TESLA and the state of NC’s tendency to try and pick winners and losers





Tesla, the electric car manufacturer, is upset with pending legislation in the North Carolina General Assembly barring car manufacturers from selling directly to consumers.  Holy hypocrisy, Batman!

Tesla — a company founded by Bill and Hillary Clinton friends and allies —  has stayed afloat as a result of major subsidies from federal and state governments.  These guys have got NO business bad-mouthing government attempts to get involved in the car business:

Tesla gets $45,000 for each car it sells in state and federal subsidies. The Tesla S starts at $69,000, so about 40% of its total cost is subsidies (Tesla isn’t making any big profits).

Still, I don’t have much sympathy for the legislation pending in the NCGA.  It’s all about government control and “taking care” of major campaign contributors.  Just like the whole online sales tax garbage. 

It’s not just auto dealers who get special protection by the state.  Check out the architects.  Design-build is growing in popularity throughout the construction industry.  Design-build throws out the old model of hiring an architect, who puts together blueprints, then puts said plans out for competitive bid.

It replaces that model with a new system that involves the customer, the designers, and the contractors working together as a team from the beginning of the process to ensure the project stays within budget.  Design-build directly impacts the gravy train for established architect firms with long-standing connections throughout the various levels of government.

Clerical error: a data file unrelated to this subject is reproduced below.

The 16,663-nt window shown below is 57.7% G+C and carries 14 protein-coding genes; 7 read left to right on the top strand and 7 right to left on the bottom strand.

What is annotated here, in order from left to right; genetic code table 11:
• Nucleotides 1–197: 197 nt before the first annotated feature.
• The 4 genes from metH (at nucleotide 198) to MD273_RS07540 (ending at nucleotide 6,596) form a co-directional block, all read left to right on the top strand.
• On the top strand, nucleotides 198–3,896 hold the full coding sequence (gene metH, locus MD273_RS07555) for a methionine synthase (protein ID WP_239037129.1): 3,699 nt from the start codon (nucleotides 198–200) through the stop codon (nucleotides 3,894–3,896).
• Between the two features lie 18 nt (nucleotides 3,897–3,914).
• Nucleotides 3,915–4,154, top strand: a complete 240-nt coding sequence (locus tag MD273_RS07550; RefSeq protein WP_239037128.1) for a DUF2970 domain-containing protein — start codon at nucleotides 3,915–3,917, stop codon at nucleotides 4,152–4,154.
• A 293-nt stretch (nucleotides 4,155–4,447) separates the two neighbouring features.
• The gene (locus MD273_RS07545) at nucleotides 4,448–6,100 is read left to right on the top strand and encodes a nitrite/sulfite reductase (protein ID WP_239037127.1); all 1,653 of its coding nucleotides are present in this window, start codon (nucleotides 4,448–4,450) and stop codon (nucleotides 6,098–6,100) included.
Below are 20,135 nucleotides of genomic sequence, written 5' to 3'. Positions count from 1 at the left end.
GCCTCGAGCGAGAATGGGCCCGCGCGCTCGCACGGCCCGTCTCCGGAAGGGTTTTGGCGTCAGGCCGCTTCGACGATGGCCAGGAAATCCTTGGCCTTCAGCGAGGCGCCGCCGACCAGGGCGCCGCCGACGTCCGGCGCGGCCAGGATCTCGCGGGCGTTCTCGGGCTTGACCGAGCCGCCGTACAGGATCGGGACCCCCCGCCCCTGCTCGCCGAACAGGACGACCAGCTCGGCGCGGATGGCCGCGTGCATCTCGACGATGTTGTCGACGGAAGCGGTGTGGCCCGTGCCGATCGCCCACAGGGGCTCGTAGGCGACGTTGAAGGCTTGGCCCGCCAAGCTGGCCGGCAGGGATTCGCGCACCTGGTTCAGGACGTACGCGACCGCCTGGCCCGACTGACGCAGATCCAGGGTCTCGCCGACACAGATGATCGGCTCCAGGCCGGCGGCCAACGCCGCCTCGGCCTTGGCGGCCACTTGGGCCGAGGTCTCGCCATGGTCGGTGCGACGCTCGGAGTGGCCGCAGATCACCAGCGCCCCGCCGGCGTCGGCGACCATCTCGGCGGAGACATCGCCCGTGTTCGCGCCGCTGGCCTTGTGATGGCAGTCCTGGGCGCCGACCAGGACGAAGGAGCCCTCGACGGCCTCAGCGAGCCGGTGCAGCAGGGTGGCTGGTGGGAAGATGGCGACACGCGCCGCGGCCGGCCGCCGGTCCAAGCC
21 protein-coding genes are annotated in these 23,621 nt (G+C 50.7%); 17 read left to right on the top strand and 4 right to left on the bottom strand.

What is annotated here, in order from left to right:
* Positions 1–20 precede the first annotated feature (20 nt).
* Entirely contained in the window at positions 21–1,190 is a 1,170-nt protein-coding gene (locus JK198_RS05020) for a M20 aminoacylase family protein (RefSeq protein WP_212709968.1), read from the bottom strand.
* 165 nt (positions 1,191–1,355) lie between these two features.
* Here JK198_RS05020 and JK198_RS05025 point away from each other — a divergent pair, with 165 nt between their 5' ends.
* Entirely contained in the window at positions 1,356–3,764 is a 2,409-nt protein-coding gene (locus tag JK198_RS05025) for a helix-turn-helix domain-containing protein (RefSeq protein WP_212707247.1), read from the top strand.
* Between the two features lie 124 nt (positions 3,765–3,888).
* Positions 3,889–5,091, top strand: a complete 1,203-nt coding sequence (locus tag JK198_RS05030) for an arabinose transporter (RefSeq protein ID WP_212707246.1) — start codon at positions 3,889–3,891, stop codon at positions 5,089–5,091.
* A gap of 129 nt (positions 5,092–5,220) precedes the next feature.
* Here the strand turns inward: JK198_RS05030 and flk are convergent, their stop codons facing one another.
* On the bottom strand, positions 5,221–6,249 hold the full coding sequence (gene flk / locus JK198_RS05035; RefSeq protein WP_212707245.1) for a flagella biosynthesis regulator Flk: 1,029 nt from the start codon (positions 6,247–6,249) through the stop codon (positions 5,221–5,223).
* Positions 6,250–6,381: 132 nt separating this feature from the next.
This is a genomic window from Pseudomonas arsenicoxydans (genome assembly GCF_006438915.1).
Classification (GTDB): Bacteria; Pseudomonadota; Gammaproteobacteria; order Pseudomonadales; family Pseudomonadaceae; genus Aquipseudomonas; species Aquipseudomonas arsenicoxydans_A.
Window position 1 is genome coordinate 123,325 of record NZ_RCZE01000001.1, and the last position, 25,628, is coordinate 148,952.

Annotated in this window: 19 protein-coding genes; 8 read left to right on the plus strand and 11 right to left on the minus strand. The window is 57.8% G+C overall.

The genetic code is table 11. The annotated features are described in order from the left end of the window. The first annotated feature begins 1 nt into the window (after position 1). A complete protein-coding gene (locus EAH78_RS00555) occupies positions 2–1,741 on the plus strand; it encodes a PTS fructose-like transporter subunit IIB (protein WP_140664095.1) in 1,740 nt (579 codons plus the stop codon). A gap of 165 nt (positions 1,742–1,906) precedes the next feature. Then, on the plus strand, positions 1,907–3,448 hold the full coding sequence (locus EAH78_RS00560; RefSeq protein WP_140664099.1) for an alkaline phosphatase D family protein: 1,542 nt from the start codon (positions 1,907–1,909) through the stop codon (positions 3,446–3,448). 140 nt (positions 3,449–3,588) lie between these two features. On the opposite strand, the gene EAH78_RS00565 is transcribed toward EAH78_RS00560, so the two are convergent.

State law says  architects MAY NOT hold a state license AND have a financial interest in a general contracting firm.  Architects are also barred from being licensed by the state AND working directly for a general contractor.

State law says architects and engineers don’t have to competitively bid their services to government officials.  The design fee is based on a set percentage of the final project cost.  So, where is the incentive for the architect or engineer to keep project costs down?  Submitting the lowest number at the end of the bidding period is all a contractor has to do in order to win the project.  There is no incentive — during the bid period —  for the contractors to point out errors in the blueprints.   Those get pointed out after the awarding of the contract.

Politicos get to tout an under-budget winning bid to the public.  Meanwhile, change orders get negotiated with the winning contractor — typically bumping the project into over-budget territory and increasing the size of the architects’ design fee.  The architects win.  The taxpayers lose.

Design-build is a proven winner at keeping costs down.  Design-build projects typically come in at 10 to 20 percent of the total cost of similar projects that were competitively bid. Yet, the state of North Carolina continues to protect the architects’ gravy train and ignore a golden opportunity to save taxpayer dollars.

The “conservative revolution” in Raleigh needs to stop coddling and protecting car dealers and architects and the like.  They need to live up to their campaign spin and back government out of the business arena.  Loosen the shackles, and allow people more freedom to practice capitalism and grow this economy.